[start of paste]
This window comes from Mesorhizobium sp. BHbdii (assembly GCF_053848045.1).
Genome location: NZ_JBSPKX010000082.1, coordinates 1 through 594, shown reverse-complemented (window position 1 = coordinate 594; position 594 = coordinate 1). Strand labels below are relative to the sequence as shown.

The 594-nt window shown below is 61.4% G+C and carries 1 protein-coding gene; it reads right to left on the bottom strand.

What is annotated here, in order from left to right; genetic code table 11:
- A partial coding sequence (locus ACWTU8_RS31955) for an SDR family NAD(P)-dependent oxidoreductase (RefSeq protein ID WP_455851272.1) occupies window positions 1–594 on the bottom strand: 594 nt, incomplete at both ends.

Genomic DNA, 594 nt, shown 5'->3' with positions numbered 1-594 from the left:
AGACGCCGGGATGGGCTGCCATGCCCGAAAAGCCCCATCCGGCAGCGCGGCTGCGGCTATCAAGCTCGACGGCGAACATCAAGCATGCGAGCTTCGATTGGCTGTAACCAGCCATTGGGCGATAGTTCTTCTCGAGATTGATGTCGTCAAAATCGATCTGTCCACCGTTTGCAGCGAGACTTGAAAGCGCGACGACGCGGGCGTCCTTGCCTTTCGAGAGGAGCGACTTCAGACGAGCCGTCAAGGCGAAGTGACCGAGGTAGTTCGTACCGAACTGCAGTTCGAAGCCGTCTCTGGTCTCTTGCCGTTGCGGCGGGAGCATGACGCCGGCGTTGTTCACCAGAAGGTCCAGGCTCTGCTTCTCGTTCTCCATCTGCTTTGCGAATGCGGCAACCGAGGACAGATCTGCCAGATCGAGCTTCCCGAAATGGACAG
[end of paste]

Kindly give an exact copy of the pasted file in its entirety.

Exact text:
This window comes from Mesorhizobium sp. BHbdii (assembly GCF_053848045.1).
Genome location: NZ_JBSPKX010000082.1, coordinates 1 through 594, shown reverse-complemented (window position 1 = coordinate 594; position 594 = coordinate 1). Strand labels below are relative to the sequence as shown.

The 594-nt window shown below is 61.4% G+C and carries 1 protein-coding gene; it reads right to left on the bottom strand.

What is annotated here, in order from left to right; genetic code table 11:
- A partial coding sequence (locus ACWTU8_RS31955) for an SDR family NAD(P)-dependent oxidoreductase (RefSeq protein ID WP_455851272.1) occupies window positions 1–594 on the bottom strand: 594 nt, incomplete at both ends.

Genomic DNA, 594 nt, shown 5'->3' with positions numbered 1-594 from the left:
AGACGCCGGGATGGGCTGCCATGCCCGAAAAGCCCCATCCGGCAGCGCGGCTGCGGCTATCAAGCTCGACGGCGAACATCAAGCATGCGAGCTTCGATTGGCTGTAACCAGCCATTGGGCGATAGTTCTTCTCGAGATTGATGTCGTCAAAATCGATCTGTCCACCGTTTGCAGCGAGACTTGAAAGCGCGACGACGCGGGCGTCCTTGCCTTTCGAGAGGAGCGACTTCAGACGAGCCGTCAAGGCGAAGTGACCGAGGTAGTTCGTACCGAACTGCAGTTCGAAGCCGTCTCTGGTCTCTTGCCGTTGCGGCGGGAGCATGACGCCGGCGTTGTTCACCAGAAGGTCCAGGCTCTGCTTCTCGTTCTCCATCTGCTTTGCGAATGCGGCAACCGAGGACAGATCTGCCAGATCGAGCTTCCCGAAATGGACAG